Notes on History of DWC SJ   By: Ronet Santos 

·         Barrio Siete Central was the center of economic activity in Occidental Mindoro; the Philippine Milling Company, the first sugar mill in the country, was based in this place
·         The war has just ended
·         The Americans landed on the beaches of Pandurucan; overnight the town became a city; the presence of the Americans attracted many people from various places.
·         Gabriel Fabella, lawyer-assemblyman from the province of Romblon and history professor at the University of the Philippines came to San Jose to give it a try; he stayed in the house of a relative, Crisanto Festin, the town’s municipal treasurer. He was introduced to the Americans who gave him work as a sanitary inspector at PhP 100 a month to take charge of the cleanliness and sanitation of Siete Central
·         Fabella broached to his new friends the idea of opening a school in the place to provide private secondary education.
·         The secured the permission of Mr Cecilio Jimenez, the manager of the company, use the company buildings.
·         Metring de Mesa Festin, wife of Crisanto, suggested the name Southern Mindoro Academy (SMA). The original incorporators were: Raul T. Leuterio, Gabriel F. Fabella, Isabelo Abeleda Sr. Cipriano Liboro, and Cosme Tria.
·         The SMA started operating in a big bunkhouse at the end of what was then called the “Transportation Camp.” There were about 80 freshmen and 20 sophomores.
·         The first teachers were: Federico Castillo and Melicio Quinonez, Manuel Leano was the treasurer-registrar.
·         The school started classes on August 8, 1945 but the permit to operate given by the Bureau of Private Schools was issued effective December 1, 1945.
·         Meanwhile, the Americans constructed an airstrip in Pandurucan, which they used during the “liberation” period.
·         They left Siete Central in 1946. People also started to transfer to Pandurucan. The owners of SMA also started transferring the school. They bought a portion of the land owned by the Soldevillas and applied for the other half which was a public land. They bought the quonset buildings used as hospital by the Americans. The whole compound with four quonset buildings was purchased for PhP 3,500. At first the people of Siete Central protested the transfer, because Pandurucan was too far (16 kms.) but they accepted later (why?)
·         It began to offer a complete four-year high school education for boys and girls.
·         Bright graduates: Benjamin Walata, valedictorian and honor student Pura Cabading (Ma’am Rayton?).
·         Dr. Felix Gabriel, Board President, enjoined the two above to teach in the school, they did. Mr Walata became the SMA principal.
·          A one-room first year high school for boys and girls was started in the church compound by the parish priest, Fr. Carlos Brendel, SVD. This became the parochial St. Joseph’s School that offered a full four-year high school education. It’s first principal was Ms. Magdalena Campos. The school grew until it offered two-year associated courses in the early 60s.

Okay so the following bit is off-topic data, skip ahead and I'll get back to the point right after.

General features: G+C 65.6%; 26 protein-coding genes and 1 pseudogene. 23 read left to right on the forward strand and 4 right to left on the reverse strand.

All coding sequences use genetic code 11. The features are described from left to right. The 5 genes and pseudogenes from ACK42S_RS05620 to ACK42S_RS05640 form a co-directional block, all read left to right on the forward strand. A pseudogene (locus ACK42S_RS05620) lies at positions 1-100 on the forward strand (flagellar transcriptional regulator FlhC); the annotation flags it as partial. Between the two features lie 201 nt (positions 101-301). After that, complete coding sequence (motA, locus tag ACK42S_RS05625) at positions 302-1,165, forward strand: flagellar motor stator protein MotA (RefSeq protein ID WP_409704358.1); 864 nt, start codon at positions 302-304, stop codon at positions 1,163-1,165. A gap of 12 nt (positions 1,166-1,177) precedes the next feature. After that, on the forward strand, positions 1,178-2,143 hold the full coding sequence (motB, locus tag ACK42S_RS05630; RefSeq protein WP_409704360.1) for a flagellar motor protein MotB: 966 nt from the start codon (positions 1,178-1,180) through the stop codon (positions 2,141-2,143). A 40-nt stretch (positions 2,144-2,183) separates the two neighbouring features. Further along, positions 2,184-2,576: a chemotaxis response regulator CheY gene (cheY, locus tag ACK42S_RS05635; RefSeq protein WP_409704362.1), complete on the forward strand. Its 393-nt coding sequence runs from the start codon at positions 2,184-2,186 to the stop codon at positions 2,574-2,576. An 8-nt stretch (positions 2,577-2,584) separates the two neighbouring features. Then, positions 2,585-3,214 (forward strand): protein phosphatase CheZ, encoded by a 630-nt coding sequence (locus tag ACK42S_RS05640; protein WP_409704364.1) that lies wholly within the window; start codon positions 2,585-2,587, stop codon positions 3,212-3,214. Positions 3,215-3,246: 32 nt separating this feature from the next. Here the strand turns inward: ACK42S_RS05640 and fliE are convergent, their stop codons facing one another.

·         SMA operated for approximately 14 years. Due to financial constraints, it’s owners decided to sell the school. In 1960, SMA was bought by the SVD. The sale was negotiated by Mr. Mena R. Quinto, the supervisor of PAL.
·         SVD and SSpS (spell out) were both founded by Arnold Janssen. 
·         In 1960, SMA, under the SVD fathers, now named Divine World Academy, opened a high school exclusively for boys. First to be absorbed were the boys from St. Joseph’s School, which was converted into an exclusive high school for girls.
·         The new school offered a four-year Bachelor of Science in Education course. It started with 12 young men and women. Other college courses offered were the one-year Secretarial Science and the two-year Associate in Commerce and Liberal Arts.
·         Of the 12 who started the BSE course, two graduated in 1963: Ernesto Balestamon of Pawikan Ilin Island and Norma Pablo Necia of Sieta Central.
·         In 1962, the construction of a three-storey building on Roxas corner Morente Streets was finished. This structure was referred to as the “Main Building.”
·         Fr. George Koschinski, SVD replaced Fr. Carlos Brendel who found a new assignment in Mindoro Oriental. In 1964, St.Joseph School was formally turned over to the SSpS sisters for management.
·         Thus the plan of the SVD in giving Occidental Mindoro quality Christian education was not well settled: Divine Word Academy to be run by the SVD priests and St. Joseph’s School to be managed by SSpS nuns.
·         San Jose during these times had kalesa and de padyak tricycle as mode of transportation. To own a bicycle was a status symbol.
Source:  Acebes,  Rodolfo “Bisi”.  2000. [didn’t write the title of the article] DWCSJ 2000 Alumni Homecoming. (from the dwcsjom yahoo group site)